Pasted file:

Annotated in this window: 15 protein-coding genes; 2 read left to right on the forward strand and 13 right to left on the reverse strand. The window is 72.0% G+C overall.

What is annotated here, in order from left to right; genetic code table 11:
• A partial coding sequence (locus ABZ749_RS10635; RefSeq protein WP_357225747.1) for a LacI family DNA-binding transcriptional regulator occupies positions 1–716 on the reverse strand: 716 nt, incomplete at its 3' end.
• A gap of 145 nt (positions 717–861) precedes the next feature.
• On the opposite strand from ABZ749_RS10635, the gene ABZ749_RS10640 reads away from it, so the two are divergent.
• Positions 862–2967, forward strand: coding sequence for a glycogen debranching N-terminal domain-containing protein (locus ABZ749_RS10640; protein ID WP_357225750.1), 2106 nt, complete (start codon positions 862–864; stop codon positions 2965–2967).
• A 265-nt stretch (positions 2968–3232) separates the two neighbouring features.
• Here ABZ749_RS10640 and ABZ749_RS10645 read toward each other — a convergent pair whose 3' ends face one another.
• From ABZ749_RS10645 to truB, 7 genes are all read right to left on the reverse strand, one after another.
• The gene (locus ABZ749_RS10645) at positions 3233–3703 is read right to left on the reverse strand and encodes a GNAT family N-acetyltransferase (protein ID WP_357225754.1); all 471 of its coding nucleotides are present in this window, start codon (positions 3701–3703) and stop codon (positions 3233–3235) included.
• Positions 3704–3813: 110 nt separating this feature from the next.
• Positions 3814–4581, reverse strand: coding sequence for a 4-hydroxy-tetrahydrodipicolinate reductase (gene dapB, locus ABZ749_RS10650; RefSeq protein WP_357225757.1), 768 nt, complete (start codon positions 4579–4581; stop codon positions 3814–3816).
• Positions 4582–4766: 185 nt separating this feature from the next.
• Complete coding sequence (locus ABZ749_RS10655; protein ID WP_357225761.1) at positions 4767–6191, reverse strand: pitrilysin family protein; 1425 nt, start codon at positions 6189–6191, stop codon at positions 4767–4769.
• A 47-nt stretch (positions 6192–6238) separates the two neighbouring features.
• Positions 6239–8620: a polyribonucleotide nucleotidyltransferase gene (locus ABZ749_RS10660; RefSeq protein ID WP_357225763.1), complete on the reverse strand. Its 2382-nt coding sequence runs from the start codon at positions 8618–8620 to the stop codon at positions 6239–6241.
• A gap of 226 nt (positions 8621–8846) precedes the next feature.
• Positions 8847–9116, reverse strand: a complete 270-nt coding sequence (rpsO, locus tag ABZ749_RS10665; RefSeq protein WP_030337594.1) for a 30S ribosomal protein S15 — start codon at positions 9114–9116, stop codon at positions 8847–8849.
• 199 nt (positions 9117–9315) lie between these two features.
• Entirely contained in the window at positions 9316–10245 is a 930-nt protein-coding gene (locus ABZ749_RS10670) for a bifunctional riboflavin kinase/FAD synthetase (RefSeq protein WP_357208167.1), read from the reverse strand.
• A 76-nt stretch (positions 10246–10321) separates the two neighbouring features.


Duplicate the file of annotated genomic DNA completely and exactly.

Annotated in this window: 15 protein-coding genes; 2 read left to right on the forward strand and 13 right to left on the reverse strand. The window is 72.0% G+C overall.

What is annotated here, in order from left to right; genetic code table 11:
• A partial coding sequence (locus ABZ749_RS10635; RefSeq protein WP_357225747.1) for a LacI family DNA-binding transcriptional regulator occupies positions 1–716 on the reverse strand: 716 nt, incomplete at its 3' end.
• A gap of 145 nt (positions 717–861) precedes the next feature.
• On the opposite strand from ABZ749_RS10635, the gene ABZ749_RS10640 reads away from it, so the two are divergent.
• Positions 862–2967, forward strand: coding sequence for a glycogen debranching N-terminal domain-containing protein (locus ABZ749_RS10640; protein ID WP_357225750.1), 2106 nt, complete (start codon positions 862–864; stop codon positions 2965–2967).
• A 265-nt stretch (positions 2968–3232) separates the two neighbouring features.
• Here ABZ749_RS10640 and ABZ749_RS10645 read toward each other — a convergent pair whose 3' ends face one another.
• From ABZ749_RS10645 to truB, 7 genes are all read right to left on the reverse strand, one after another.
• The gene (locus ABZ749_RS10645) at positions 3233–3703 is read right to left on the reverse strand and encodes a GNAT family N-acetyltransferase (protein ID WP_357225754.1); all 471 of its coding nucleotides are present in this window, start codon (positions 3701–3703) and stop codon (positions 3233–3235) included.
• Positions 3704–3813: 110 nt separating this feature from the next.
• Positions 3814–4581, reverse strand: coding sequence for a 4-hydroxy-tetrahydrodipicolinate reductase (gene dapB, locus ABZ749_RS10650; RefSeq protein WP_357225757.1), 768 nt, complete (start codon positions 4579–4581; stop codon positions 3814–3816).
• Positions 4582–4766: 185 nt separating this feature from the next.
• Complete coding sequence (locus ABZ749_RS10655; protein ID WP_357225761.1) at positions 4767–6191, reverse strand: pitrilysin family protein; 1425 nt, start codon at positions 6189–6191, stop codon at positions 4767–4769.
• A 47-nt stretch (positions 6192–6238) separates the two neighbouring features.
• Positions 6239–8620: a polyribonucleotide nucleotidyltransferase gene (locus ABZ749_RS10660; RefSeq protein ID WP_357225763.1), complete on the reverse strand. Its 2382-nt coding sequence runs from the start codon at positions 8618–8620 to the stop codon at positions 6239–6241.
• A gap of 226 nt (positions 8621–8846) precedes the next feature.
• Positions 8847–9116, reverse strand: a complete 270-nt coding sequence (rpsO, locus tag ABZ749_RS10665; RefSeq protein WP_030337594.1) for a 30S ribosomal protein S15 — start codon at positions 9114–9116, stop codon at positions 8847–8849.
• 199 nt (positions 9117–9315) lie between these two features.
• Entirely contained in the window at positions 9316–10245 is a 930-nt protein-coding gene (locus ABZ749_RS10670) for a bifunctional riboflavin kinase/FAD synthetase (RefSeq protein WP_357208167.1), read from the reverse strand.
• A 76-nt stretch (positions 10246–10321) separates the two neighbouring features.